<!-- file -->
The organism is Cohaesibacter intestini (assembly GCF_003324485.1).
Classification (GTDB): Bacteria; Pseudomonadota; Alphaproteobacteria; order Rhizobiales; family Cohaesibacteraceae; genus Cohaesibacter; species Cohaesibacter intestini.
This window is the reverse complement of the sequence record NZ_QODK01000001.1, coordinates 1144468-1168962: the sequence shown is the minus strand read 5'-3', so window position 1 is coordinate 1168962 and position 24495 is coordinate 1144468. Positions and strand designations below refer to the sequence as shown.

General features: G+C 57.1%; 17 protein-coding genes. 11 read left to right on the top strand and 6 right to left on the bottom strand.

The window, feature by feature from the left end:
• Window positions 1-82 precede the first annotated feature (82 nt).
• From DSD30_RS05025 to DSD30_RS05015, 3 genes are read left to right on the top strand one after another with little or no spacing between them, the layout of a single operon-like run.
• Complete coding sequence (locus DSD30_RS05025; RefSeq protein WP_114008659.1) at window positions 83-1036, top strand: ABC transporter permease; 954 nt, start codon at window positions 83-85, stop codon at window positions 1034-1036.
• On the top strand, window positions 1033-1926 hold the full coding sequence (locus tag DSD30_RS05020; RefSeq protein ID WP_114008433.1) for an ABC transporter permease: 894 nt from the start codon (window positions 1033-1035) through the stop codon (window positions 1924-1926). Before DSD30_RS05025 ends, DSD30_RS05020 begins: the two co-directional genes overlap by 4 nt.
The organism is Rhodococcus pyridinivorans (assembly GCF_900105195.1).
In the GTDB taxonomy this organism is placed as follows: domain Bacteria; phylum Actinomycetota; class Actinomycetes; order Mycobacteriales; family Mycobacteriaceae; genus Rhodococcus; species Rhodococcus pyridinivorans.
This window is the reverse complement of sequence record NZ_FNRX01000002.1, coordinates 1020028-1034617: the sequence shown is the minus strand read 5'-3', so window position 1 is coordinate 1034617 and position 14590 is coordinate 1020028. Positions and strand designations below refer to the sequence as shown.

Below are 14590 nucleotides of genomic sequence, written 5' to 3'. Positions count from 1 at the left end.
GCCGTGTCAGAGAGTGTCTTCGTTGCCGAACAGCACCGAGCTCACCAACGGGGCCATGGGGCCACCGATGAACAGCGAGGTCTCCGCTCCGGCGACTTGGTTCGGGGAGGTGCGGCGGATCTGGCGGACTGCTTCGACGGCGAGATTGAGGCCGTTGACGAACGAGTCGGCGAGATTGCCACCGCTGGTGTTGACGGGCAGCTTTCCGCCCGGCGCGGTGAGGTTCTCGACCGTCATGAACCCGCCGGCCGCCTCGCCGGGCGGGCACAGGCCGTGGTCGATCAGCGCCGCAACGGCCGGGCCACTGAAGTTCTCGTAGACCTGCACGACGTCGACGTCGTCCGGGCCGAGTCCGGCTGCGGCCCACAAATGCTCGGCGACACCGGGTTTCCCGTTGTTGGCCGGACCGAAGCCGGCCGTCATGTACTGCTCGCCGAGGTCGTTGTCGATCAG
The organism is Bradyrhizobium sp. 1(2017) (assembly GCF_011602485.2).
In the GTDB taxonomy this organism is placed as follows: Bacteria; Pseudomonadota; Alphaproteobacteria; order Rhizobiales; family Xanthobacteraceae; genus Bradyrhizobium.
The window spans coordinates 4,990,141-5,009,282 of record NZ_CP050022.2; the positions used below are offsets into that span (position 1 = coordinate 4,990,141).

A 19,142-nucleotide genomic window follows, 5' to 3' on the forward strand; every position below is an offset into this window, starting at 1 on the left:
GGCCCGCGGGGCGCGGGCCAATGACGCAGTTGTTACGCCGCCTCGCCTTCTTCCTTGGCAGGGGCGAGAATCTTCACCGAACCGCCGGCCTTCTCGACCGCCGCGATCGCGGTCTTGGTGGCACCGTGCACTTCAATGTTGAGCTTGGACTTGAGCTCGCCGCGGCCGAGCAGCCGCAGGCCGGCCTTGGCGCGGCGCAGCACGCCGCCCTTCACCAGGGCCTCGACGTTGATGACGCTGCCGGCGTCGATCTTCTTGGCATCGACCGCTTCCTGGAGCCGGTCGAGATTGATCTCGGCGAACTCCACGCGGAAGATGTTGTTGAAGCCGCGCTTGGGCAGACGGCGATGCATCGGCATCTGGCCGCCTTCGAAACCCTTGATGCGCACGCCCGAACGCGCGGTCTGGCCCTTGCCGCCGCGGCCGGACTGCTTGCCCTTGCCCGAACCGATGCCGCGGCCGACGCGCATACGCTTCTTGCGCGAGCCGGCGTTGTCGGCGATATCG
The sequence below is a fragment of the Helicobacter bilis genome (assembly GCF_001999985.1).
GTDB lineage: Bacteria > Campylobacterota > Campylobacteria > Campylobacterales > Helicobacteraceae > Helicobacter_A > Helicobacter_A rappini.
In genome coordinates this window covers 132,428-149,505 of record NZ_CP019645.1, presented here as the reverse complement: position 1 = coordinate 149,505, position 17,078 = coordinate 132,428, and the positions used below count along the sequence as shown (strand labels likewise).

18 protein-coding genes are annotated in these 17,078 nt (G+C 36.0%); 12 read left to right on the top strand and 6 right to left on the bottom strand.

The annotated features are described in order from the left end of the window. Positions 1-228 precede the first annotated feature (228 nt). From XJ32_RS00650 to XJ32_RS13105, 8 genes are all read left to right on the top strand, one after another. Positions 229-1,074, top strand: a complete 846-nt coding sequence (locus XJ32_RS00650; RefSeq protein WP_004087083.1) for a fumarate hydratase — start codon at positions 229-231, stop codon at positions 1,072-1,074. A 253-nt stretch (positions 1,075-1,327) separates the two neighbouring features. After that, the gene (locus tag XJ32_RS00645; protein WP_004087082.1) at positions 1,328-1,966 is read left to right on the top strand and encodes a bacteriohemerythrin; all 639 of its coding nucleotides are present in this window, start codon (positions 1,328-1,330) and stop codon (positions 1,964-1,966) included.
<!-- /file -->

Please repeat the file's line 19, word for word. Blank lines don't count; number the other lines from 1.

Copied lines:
GGCCCGCGGGGCGCGGGCCAATGACGCAGTTGTTACGCCGCCTCGCCTTCTTCCTTGGCAGGGGCGAGAATCTTCACCGAACCGCCGGCCTTCTCGACCGCCGCGATCGCGGTCTTGGTGGCACCGTGCACTTCAATGTTGAGCTTGGACTTGAGCTCGCCGCGGCCGAGCAGCCGCAGGCCGGCCTTGGCGCGGCGCAGCACGCCGCCCTTCACCAGGGCCTCGACGTTGATGACGCTGCCGGCGTCGATCTTCTTGGCATCGACCGCTTCCTGGAGCCGGTCGAGATTGATCTCGGCGAACTCCACGCGGAAGATGTTGTTGAAGCCGCGCTTGGGCAGACGGCGATGCATCGGCATCTGGCCGCCTTCGAAACCCTTGATGCGCACGCCCGAACGCGCGGTCTGGCCCTTGCCGCCGCGGCCGGACTGCTTGCCCTTGCCCGAACCGATGCCGCGGCCGACGCGCATACGCTTCTTGCGCGAGCCGGCGTTGTCGGCGATATCG